The wind howled and icy showers turned to hail here last week as winter refused to loosen its grip on our weather. But the first fat bunches of beautiful green asparagus showed up in the local farmers markets and spring could not be denied.
After months of eating root vegetables and bitter greens, it was almost a religious experience to bite into the first tender stalks from Hog Farm in Hollister and revel in their sweet, grassy flavor.
There is no vegetable I anticipate more eagerly than the first asparagus of spring, in part because it’s the harbinger of fabulous produce to come. If asparagus is here, can peas and strawberries be far behind?
The first spears of the season are so tender and fresh-tasting, they require little more than properly timed cooking and perhaps a drizzle of melted butter or good extra virgin olive oil. They should still be a little crisp when you serve them. A moment too long on the heat and they’re likely to turn mushy and stringy.
I like to roast asparagus for a short time at a high temperature, which caramelizes the natural sugars and concentrates the flavors. The color remains a vivid emerald green and the taste is bright and true. Although I use an oven at this time of the year, a grill also works well when the weather warms up.
To dress them up, slice up a few shallots and roast them with the asparagus. Anoint the roasted vegetables with a slick of mustard-laced vinaigrette and sprinkle them with curds of tangy goat cheese. The shallots offer a delicate, onion accent while the vinaigrette and goat cheese serve as gentle counterpoints to the sweet stalks.
Alternatively, you can cook asparagus stalks in a single layer with about half a cup of water in a wide skillet. Bring the water to a boil, cover and cook for just a couple of minutes, until the thick part of the stalks is easily pierced with a small, sharp knife.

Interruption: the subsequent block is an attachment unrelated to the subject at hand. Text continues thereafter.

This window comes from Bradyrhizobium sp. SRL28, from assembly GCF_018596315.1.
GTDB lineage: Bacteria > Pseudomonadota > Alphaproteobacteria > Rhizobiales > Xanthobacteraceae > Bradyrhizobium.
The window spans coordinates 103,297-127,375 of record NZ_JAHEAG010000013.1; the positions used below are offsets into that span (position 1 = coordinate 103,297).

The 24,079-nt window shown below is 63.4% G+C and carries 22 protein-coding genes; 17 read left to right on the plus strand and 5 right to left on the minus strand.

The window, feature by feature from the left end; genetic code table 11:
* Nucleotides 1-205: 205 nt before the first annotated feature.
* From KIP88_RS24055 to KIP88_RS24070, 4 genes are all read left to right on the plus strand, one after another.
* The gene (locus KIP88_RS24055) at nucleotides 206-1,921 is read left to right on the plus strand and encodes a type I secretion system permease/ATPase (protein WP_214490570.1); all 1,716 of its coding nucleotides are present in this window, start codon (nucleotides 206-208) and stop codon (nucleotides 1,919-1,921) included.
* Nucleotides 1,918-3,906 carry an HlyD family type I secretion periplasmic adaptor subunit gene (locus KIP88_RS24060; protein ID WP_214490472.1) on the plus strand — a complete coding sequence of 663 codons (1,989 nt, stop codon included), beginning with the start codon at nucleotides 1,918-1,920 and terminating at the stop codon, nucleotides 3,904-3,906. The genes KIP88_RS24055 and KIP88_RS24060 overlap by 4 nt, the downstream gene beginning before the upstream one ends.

I never peel asparagus but I do snap off the tough ends, taking care not to lose too much in the process. I know there are fans of thick, meaty stalks and those who prefer the pencil-thin variety. I’m not that picky, though, especially early in the season when I’ll take any freshly picked local asparagus I can get.
There’s no denying that fat spears are the easiest to roast or steam to the proper texture. They take a little longer to cook through and timing is not so critical. On the other hand, the skinny ones are better for a risotto or a tart.
Look for firm stalks with tightly furled tips and cook them as soon as possible. Just be careful not to overcook them. No one wants soggy asparagus.
ROASTED ASPARAGUS WITH SHALLOTS AND GOAT CHEESE
1 pound fresh asparagus, medium or fat stalks
½ cup thinly sliced shallots
Extra virgin olive oil
Sea salt and freshly ground black pepper
2 ounce soft goat cheese, crumbled
Mustard vinaigrette (recipe follows)
Preheat oven to 400 degrees. Wash asparagus and trim ends. Place stalks on a large baking sheet. Scatter sliced shallots over asparagus, drizzle with olive oil and gently toss until vegetables are lightly coated with oil. Spread stalks out in a single layer on the baking sheet and roast just until a small, sharp knife easily pierces the thickest part of the stalks. It should take about 10 minutes.
Transfer roasted vegetables to a serving platter and drizzle with vinaigrette. Sprinkle with crumbled goat cheese. Serve warm or at room temperature.
Makes about ½ cup
1½ teaspoons minced shallots
1 tablespoon mustard
¼ teaspoon salt
2 tablespoons champagne or white wine vinegar
6 tablespoons good quality extra virgin olive oil
Freshly ground black pepper
Shake all the ingredients together in a small jar with a tightly fitting lid. Or whisk together shallots, mustard, salt and vinegar in a small bowl until well blended. Slowly whisk a thin stream of olive oil into the mustard mixture until a smooth emulsion forms. Stir in black pepper to taste. Shake or whisk again just before serving if the emulsion begins to break.